Amazon’s vice president of public policy, said that the company is still analyzing the various bills, but that they may have a ‘significant negative effect’ on consumers and small and medium-sized businesses
Others in the tech industry have made their voice heard about the six pieces of legislation that are making their way through the House, including tech execs from Amazon and Google.
In a statement, Brian Huseman, Amazon’s vice president of public policy, said that the company is still analyzing the various bills, but that they may have a ‘significant negative effect’ on consumers and small and medium-sized businesses.
‘The Committee is moving unnecessarily fast in pushing these bills forward,’ Huseman wrote.
‘We encourage Chairman [David] Cicilline and committee members to slow down, postpone the markup, and thoroughly vet the language in the bills for unintended negative consequences.’
Google’s Mark Isakowitz, VP of Government Affairs and Public Policy, said it is not opposed to antitrust scrutiny or regulations on certain issues, but ‘American consumers and small businesses would be shocked at how these bills would break many of their favorite services.’
‘This would all dramatically undermine US technology leadership, damage the way small businesses connect with consumers, and raise serious privacy and security concerns.
Thirteen advocacy groups, including the TechNet, which calls itself a ‘bipartisan network of technology CEOs and senior executives,’ wrote a letter on Monday noting that two of the bills, one written by Rep. Cicilline, D-R.I. and the other by Rep. Pramila Jayapal, D-Wash., would have grave impacts on consumer apps.
‘Rep. Cicilline’s bill would ban Google from displaying YouTube videos in search results;ban Alexa users from ordering goods from Amazon; block Apple from preinstalling ‘Find My Phone’ and iCloud on the iPhone; ban Xbox’s Games Store from coming with the Xbox; and ban Instagram stories from Facebook’s newsfeed,’ the group of 13 wrote in the letter.
‘Rep. Jayapal’s bill would force free apps like Google Maps, YouTube, WhatsApp, Instagram, LinkedIn, iMessage, and FaceTime to be divested from their parent companies, putting at risk these free services and making them less accessible to the public.’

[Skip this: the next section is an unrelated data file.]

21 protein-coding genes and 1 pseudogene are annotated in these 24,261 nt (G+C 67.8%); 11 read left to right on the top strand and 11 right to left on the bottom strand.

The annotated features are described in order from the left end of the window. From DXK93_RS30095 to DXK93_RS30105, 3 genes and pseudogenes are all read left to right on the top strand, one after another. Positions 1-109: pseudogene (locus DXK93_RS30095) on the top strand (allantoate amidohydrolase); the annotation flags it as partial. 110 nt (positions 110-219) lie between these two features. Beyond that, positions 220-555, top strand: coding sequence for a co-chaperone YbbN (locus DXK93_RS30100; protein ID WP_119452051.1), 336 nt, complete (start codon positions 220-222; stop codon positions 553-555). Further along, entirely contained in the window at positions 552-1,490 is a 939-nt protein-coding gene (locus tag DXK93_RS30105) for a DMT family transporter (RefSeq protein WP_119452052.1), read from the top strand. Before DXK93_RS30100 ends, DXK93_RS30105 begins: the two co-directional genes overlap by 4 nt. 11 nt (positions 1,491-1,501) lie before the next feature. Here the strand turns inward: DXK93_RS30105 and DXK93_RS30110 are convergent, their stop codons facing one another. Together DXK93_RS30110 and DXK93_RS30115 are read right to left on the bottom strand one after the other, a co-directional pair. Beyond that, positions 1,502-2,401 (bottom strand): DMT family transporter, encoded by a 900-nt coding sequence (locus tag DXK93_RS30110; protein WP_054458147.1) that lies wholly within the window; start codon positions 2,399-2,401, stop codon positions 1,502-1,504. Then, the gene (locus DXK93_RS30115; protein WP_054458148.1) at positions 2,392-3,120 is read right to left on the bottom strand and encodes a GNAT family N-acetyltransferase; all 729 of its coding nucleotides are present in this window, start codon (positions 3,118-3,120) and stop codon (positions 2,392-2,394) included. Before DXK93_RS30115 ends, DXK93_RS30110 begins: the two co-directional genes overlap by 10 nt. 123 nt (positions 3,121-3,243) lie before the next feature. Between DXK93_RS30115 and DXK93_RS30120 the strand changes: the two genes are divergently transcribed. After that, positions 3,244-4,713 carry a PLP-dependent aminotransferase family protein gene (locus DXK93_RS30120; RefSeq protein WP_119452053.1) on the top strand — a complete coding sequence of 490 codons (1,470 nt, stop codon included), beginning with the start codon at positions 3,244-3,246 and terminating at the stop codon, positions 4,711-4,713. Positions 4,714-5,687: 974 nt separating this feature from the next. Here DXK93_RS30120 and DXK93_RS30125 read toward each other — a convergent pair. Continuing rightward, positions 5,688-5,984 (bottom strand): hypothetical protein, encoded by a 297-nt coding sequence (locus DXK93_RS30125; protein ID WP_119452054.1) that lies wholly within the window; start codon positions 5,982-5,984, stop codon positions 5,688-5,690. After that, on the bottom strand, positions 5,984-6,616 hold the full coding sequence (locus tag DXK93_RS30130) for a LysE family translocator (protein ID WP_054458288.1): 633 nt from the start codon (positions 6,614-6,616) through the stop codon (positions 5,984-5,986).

A Facebook spokesman told DailyMail.com that these bills ‘underestimate the relenting competition’ both domestically and abroad, within the tech sector.
‘The proposed bills aren’t a solution to the ever-changing challenges of the consumer internet; they are a poison pill for America’s tech industry at a time our economy can least afford it,’ a Facebook spokesperson said via email.
DailyMail.com has reached out to Microsoft and with a request for comment for this story.
SUED! THESE ARE THE ANTI-TRUST LAWSUITS AGAINST BIG TECH
In October 2020, the Justice Department sued Google over its market size.
In December 2020, 38 states, including Texas filed a lawsuit against Alphabet Inc., accusing it of breaking antitrust law over its online advertising business.
In July 2019, the Justice Department said it was expanding its probe into ‘search, social media and some retail services online,’ an apparent reference to Facebook.
The Federal Trade Commission and 46 states sued Facebook in December 2020, accusing it of buying and freezing out smaller companies to stifle competition.
In July 2019, the Justice Department said it was expanding its probe into ‘search, social media and some retail services online,’ an apparent reference to Amazon.
The FTC is looking into whether Amazon selling its own products on its marketplace is an inherent conflict of interest.
In June 2021, the FTC said it would review Amazon’s proposed acquisition of movie studio MGM.
In June 2019, the Justice Department said it was looking into Apple’s app store after some developers have accused the tech giant of competing with them and then trying to get rid of third-party apps in the App Store.
In August 2020, Epic Games, maker of ‘Fortnite,’ said it was suing Apple over concerns that it has a monopoly on the iPhone, iOS ecosystem and the App Store. The case went to trial in May 2021 and is awaiting verdict.